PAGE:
Lot 19
  • 19

Josef Sudek

Estimate
8,000 - 12,000 GBP
bidding is closed

Description

  • Josef Sudek
  • Window of my Studio I, Prague, 1950
  • Vintage silver print. Stamped and inscribed on the reverse.
  • Silver print
  • 16,5 x 12,1 cm (6 ½ x 5 in.)
Vintage silver print. With the photographer's stamp and annotations in pencil in an unknown hand on the reverse.

Provenance

Sale: Swann, New York, 21 October 2008, lot 191
Stephen Cohen Gallery, California

Catalogue Note

As for most photographers, Sudek’s photography was a reflection of his inner eye, his personal taste and his relationship with the surrounding world. His enduring fascination with light, and its absence, is at the root of some of the most haunting photographs of the twentieth century. He was willing to wait for hours, sometimes days to capture light at a particular angle.

As a photographer, he was also particularly concerned with the quality of the photographic print, which is an essential component in terms of the expressive potential of an image. He pushed photography beyond its preoccupations with painterly and modernist styles to explore his own particular form of romanticism. Sudek’s mastery of the pigment printing process enabled him to produce highly atmospheric and evocative images, thereby reaping all of the reflective and descriptive power of the gelatin silver print.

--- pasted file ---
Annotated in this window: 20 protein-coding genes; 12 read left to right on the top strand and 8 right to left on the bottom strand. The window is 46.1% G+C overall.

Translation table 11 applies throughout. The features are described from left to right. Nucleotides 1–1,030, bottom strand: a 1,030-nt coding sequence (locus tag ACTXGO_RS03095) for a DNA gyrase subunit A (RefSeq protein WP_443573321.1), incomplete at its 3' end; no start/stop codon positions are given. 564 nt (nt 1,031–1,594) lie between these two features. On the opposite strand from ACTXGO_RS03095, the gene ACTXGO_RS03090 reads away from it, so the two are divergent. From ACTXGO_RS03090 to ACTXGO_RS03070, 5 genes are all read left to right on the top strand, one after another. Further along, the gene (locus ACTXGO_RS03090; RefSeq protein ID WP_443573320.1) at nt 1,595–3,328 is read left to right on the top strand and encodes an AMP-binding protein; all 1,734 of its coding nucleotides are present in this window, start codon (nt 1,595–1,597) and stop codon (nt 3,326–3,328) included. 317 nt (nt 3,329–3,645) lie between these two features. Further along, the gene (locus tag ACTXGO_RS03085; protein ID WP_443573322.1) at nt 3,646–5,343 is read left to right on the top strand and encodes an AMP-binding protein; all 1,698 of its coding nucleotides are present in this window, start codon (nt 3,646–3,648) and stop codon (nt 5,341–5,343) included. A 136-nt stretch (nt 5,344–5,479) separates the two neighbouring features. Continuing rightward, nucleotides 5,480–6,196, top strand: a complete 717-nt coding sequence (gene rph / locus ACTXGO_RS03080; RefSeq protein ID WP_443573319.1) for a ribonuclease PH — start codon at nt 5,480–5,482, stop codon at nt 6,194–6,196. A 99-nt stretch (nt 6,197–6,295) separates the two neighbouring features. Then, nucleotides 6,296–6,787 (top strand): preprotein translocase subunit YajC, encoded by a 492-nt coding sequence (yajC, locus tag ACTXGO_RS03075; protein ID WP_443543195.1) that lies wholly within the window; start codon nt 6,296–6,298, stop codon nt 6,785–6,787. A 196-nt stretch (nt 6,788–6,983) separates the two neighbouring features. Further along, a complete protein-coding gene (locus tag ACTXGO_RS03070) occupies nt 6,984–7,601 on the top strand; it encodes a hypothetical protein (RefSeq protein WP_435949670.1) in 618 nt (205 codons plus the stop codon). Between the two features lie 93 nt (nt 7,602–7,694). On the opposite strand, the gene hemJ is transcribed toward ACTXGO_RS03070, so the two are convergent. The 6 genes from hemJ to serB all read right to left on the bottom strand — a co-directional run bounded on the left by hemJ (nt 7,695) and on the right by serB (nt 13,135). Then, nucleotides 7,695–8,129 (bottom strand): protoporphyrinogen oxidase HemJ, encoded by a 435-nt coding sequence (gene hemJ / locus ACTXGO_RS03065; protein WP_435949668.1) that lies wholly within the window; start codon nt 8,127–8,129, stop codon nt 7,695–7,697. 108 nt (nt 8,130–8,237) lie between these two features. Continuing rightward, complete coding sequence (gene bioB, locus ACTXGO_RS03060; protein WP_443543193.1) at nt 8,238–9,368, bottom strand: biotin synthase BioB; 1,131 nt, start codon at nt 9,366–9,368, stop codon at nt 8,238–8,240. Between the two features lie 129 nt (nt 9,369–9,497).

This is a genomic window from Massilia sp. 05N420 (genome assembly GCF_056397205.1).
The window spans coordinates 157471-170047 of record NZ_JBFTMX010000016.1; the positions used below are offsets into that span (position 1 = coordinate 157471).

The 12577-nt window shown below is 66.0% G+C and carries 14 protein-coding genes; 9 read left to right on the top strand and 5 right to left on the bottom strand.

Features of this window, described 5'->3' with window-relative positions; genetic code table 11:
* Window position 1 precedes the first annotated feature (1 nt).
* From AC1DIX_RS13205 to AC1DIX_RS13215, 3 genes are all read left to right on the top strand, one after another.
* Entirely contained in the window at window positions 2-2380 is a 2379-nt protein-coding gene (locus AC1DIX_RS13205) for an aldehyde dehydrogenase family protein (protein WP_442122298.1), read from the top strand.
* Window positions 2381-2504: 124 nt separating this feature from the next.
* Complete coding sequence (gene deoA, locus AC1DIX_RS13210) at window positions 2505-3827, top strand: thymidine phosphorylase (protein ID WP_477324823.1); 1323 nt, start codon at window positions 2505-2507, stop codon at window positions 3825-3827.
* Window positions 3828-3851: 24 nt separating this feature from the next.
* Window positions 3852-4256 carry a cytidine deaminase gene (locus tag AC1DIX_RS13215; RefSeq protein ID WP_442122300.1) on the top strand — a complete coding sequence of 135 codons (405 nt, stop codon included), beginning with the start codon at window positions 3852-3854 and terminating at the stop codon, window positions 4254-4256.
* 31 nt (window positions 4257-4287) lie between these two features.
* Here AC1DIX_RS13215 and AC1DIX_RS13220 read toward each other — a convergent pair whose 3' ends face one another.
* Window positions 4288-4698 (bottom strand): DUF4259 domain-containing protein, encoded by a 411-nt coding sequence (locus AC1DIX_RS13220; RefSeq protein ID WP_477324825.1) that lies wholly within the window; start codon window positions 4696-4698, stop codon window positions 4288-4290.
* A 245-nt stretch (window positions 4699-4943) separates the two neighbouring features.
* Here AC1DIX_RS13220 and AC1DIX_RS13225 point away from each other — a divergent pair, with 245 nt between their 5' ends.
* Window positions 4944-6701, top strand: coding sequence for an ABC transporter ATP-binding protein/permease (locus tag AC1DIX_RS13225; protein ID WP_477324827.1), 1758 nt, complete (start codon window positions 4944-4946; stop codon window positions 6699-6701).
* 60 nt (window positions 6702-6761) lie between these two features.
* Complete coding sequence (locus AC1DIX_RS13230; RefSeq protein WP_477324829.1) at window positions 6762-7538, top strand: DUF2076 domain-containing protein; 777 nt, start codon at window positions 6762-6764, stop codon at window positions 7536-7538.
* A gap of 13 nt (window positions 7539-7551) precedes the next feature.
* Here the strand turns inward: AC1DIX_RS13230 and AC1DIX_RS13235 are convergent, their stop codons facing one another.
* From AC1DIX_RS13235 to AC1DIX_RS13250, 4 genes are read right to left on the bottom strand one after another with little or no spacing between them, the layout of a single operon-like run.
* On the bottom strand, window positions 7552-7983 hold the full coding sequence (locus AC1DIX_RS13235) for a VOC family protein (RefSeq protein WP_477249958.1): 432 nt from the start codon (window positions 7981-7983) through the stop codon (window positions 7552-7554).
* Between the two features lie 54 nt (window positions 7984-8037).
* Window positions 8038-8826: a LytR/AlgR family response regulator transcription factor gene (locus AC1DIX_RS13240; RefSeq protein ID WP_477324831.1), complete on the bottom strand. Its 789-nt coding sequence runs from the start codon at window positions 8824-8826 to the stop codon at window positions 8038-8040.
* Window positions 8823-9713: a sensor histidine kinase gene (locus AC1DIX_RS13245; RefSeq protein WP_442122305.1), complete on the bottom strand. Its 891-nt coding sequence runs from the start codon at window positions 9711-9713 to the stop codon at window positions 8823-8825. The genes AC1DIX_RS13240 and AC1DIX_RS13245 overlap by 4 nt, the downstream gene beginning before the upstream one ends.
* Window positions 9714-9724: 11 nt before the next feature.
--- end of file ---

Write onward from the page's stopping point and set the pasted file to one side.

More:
Prague during the first half of the twentieth century was a veritable hub of artistic activity, and Sudek had been drawn to photography from his early teens. The loss of his right arm during the First World War and the difficulties he now encountered in transporting photographic equipment did not deter him. In the decades during which Sudek took photographs he returned to the same subjects, forming extensive series that came to be among his most famous works. His own studio was one such inspiration. “Sudek’s studio window became an object of abiding fascination—rather like the surface of a canvas—reflecting moments of exquisite tenderness and hope when a flowering branch brushed against its pane, or of poignant melancholy when he observed the world beyond his window transformed by the playful infinity of mist.’’  (Ann Thomas & Vladimir Birgus, The Intimate World of Josef Sudek, Paris, 2016). Sudek had his first solo exhibition in Prague in 1933, and in 1936 his work was shown alongside that of László Moholy-Nagy, Man Ray, and Alexander Rodchenko at the city's International Photography Exhibition.

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